Can you imaging anyone getting away with saying, “OMG, those flower planters are all fat, over 40, not working outside the home and scarfing chocolate.”  Can you imagine how many people protest, and rightly so, when someone mocks the woman who works from home, or who is a stay-at-home-mom? 
    Somehow, it’s okay to deride women because they’re of a certain age or are overweight, or staying at home if they are also romance fans.

    The sweepting, derogatory generalizations and scorn toward anybody is just wrong.  I would expect to receive howls of outrage if, for example, I claimed that all romance novel-haters are weak-minded, shrivel-titted, scrawny-assed, idiots.

    Rant over.  Time for me to go haul my monumental ass over to my chaise lounge with a Milky Way bar and my copy of Beyond Heaving Bosoms.

    Sarah and Candy, my word verification for this comment is wife44.  Shouldn’t that be bonboneatingwife44?

  10. 10
    Adele Dubois says:

    I don’t understand the implication that being a romance reader and a feminist are mutually exclusive. The romance novels I read and write are about female empowerment inside a balanced, loving relationship. Isn’t that one of the central themes behind the mainstream feminist movement? That we take control of our lives and realize self-actualization?

    Great job on your interview!

    Best—Adele Dubois

  11. 11
    Qadesh says:

    Mary Stella, can you hear the applause and cheers from your chaise?  Because that rant rocks!

    (Meanders over to google Mary Stella and buy something this wonderful woman has written!)

  12. 12
    Carrie Sessarego says:

    Rock on, Mary Stella, and save a bon bon for me, an almost 40, pretty pudgy, stay at home mom who reads romance and is as feminist as they come.

  13. 13
    jessica says:

    Feminist critique in itself is a double edged sword.  Nice answer SW!

    Regarding SMUT v. Trashy, it’s the difference between a “hater” and an “appreciator”.

  14. 14
    Suze says:

    Regarding SMUT v. Trashy, it’s the difference between a “hater” and an “appreciator”.

    I don’t get it.  smut = hater, trashy = appreciator?  That makes no sense to me at all.

  15. 15

    Thanks Mary Stella and as a fat over 40 romance reader/writer and SAHM I raise my bon-bons to you.

  16. 16
    Amanda Green says:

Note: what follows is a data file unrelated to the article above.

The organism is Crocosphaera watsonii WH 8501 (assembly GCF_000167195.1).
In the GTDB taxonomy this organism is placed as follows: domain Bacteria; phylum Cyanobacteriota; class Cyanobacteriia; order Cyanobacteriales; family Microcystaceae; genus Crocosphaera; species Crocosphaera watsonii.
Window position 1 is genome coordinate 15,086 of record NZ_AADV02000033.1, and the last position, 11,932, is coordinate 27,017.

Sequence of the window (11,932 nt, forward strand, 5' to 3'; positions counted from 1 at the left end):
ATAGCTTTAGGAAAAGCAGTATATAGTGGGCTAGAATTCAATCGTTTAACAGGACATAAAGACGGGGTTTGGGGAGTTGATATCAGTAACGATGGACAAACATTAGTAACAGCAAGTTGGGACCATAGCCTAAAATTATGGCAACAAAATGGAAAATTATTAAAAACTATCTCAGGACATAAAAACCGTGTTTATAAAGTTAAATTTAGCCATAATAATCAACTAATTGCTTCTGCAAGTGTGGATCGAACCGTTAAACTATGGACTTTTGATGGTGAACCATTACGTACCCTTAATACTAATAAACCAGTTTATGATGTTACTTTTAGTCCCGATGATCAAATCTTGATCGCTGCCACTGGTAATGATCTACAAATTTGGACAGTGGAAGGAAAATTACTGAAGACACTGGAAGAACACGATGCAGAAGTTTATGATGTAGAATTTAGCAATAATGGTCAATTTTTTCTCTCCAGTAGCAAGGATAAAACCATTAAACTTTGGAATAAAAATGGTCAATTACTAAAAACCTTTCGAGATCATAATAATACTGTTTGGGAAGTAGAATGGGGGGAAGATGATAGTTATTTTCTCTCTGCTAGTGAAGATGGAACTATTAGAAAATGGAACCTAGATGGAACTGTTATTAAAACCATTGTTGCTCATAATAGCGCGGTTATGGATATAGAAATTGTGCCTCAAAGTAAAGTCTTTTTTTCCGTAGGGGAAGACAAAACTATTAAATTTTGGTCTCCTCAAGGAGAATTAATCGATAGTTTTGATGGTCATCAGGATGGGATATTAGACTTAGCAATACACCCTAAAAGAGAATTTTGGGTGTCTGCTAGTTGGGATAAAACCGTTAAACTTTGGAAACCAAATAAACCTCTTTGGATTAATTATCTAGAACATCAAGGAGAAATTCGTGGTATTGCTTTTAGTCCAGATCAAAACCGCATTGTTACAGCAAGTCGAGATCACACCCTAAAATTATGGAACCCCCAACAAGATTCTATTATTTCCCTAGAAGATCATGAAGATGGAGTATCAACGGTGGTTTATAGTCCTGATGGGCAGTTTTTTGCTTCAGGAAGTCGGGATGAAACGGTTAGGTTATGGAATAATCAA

I have to agree with What Kate’s Reading.  The intro really did detract from what was otherwise a really good interview.  If you guys don’t mind, I’ve linked to this post in tomorrow’s Mad Genius Club blog.

    Keep up the great work.  You helped convert me into a romance reader.

  17. 17
    jessica says:

    Sorry Suze – became confused with who called what, when, and where…still new to this site and switching from blog to blog…with a slow connection, no less!

    All I meant to say was I hate having to defend what I read and stereotyped for it as if that is ALL that I read.

  18. 18
    SonomaLass says:

    From Tom Lehrer:

    Smut, give me smut and nothing but!  A dirty novel I can’t shut, if it’s uncut, and unsubtle.  Who needs a hobby, like tennis or philately?  I’ve got a hobby, re-reading Lady Chatterly!

      et cetera

    Smut, like trashy, can be used either sincerely or ironically.  I think it’s a matter of tone and context.  In the above usage, the smut-flinging didn’t sound ironic to me at all, while here at sbTb, the irony oozes from many orifices.

    Add me to the list—I’m two weeks away from 50, so pass the bon-bons and the new Sherry Thomas!

  19. 19
    jocelyn says:

    I see SonomaLass’ point, but I do think getting too up in arms over romance novel name-calling is a bit disingenuous given the name of this site, steeped in irony as it may be.

    Of course, I don’t mind the term “smut” at all, so it could just be that the language used isn’t one of my hot buttons.

  20. 20
    Kate says:

    Hi all, in a sort-of HaBO, can anyone direct me to a few good discussions romance novels and porn? The interviewer would like a few links, and though I’ve found a great posting on Teach Me Tonight on pornography and erotica, I though I could pick some of your wonderful brains on previous discussions.

    I was a little surprised to read (in the comments below the Bitch interview) that the interviewer considers romance novels as a type of pornography, hence the use of the word smut. To me that’s a misconception that was perpetuated in the article.

    Tell64…tell 64 of your friends to watch that freakin’ awesome engineers-with-cats video below this post.

  21. 21
    Jessa Slade says:

    Even my sister calls what I write smut. Not ironically. Sigh. Even with the good press, it does get exhausting to read every article starting from the same place: Wow, isn’t it weird that all romance doesn’t suck?

  22. 22

    “To me that’s a misconception that was perpetuated in the article.”